Halasz looked at
me, dismayed. The coachman swore. Only the warden seemed to understand my
bewildered, questioning look. Why had he offered me a stag far beyond my limit?
And why had he consented to my shooting a champion long after the season for
capital stags closed?
His voice was
still choked when he finally answered the questions: "He was the greatest
we've had here, and you are our first American guest. I couldn't deny you the
I thanked him,
and silently I thanked the coachman—his mention of Mercedes-Benz had just saved
me a good many thousand dollars.
As we drove home
in silence I began to understand Herr Ohlig's passion. And that evening as we
reviewed the great moment, Dr. Halasz reproachfully intimated that I had
deliberately refused an honor given to few. It was as though I had rejected a
Croix de Guerre.
The warden was
more understanding. "Trophies aren't everything," he said. "We all
have our limits. And, as for me, I never regret it when I see a beast like that
go free in my forest." And then he began to talk of some of the trophy
hunters who had come to his reserve from Germany and France. Most of them, he
said, were good sportsmen and excellent hunters. "There's only one type I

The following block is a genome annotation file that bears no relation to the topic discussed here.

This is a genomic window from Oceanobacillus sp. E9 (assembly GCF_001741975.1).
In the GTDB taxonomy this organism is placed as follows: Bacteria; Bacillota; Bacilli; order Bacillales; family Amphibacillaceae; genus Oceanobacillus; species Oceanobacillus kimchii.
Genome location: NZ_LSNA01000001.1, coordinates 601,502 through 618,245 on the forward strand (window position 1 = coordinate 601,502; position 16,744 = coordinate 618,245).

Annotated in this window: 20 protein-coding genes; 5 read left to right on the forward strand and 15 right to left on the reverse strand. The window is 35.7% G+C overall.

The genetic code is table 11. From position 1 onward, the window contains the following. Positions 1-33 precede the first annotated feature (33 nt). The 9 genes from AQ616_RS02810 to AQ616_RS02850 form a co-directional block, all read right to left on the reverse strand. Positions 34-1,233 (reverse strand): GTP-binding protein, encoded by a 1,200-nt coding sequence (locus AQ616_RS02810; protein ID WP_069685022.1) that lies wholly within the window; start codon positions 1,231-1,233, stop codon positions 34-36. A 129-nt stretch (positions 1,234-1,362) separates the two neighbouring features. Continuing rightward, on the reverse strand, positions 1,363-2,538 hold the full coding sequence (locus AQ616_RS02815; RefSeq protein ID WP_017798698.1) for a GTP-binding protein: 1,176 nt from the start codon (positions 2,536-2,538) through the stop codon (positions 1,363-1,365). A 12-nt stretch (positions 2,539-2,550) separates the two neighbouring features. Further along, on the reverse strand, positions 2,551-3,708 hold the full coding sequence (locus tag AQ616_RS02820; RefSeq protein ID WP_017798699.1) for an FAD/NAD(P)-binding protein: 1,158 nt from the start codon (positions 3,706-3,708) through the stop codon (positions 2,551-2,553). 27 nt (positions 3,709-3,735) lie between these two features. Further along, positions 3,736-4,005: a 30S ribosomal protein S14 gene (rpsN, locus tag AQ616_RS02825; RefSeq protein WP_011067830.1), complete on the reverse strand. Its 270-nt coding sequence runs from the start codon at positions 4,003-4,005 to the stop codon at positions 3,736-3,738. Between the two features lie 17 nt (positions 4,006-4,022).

resent—the competers. The moment they arrive they announce they are interested
in nothing less than an 18- or 19-pound antler. Invariably, it turns out that
their neighbor or business competitor has just brought back from Hungary or
Yugoslavia a stag with antlers weighing 16 or 17 pounds, so they can't go home
with anything less." He wagged his head scornfully. "That's got nothing
to do with sport."
readiness to pay small fortunes for a moment's thrill springs from a compelling
urge, which particularly exists among the newly rich, to emulate their seniors
in the industrial hierarchy—the Krupps and Siemens and Thyssens. Throughout
their climb to wealth and power, the self-made men have gazed with envy at the
great antlers adorning the mantels of the pseudo-Gothic castles of the original
tycoons. They believe that, until they can similarly adorn the mantels of their
new villas in the Ruhr, they have not really reached the top. And when one
brings home a silver-medal trophy, his competitors cannot rest until they have
shot—or bought—a gold medal.
But they are not
all that way, the warden hastened to add. The best hunters are usually the
poorest. They are apt to spend as much effort and energy stalking a beast
within their limited means as the very rich do with the cream of the crop.
Back in Budapest
when I settled my account with MAVAD, I found the total cost of my three days'
hunting to be just $29.75. I wonder whether any wealthy tycoon had enjoyed
My next stop was
to be Bucharest. In my son's school atlas, which was all I had when I planned
my trip, Bucharest looks like a hop, skip and jump from Budapest, but from the
driver's seat of my 40-mph jeep it seemed halfway to the moon.
When I finally
reached their capital, after dodging gypsy carts and slithering about on
oil-slick highways, the Rumanians greeted me even more warmly than had the
Hungarians and Czechs.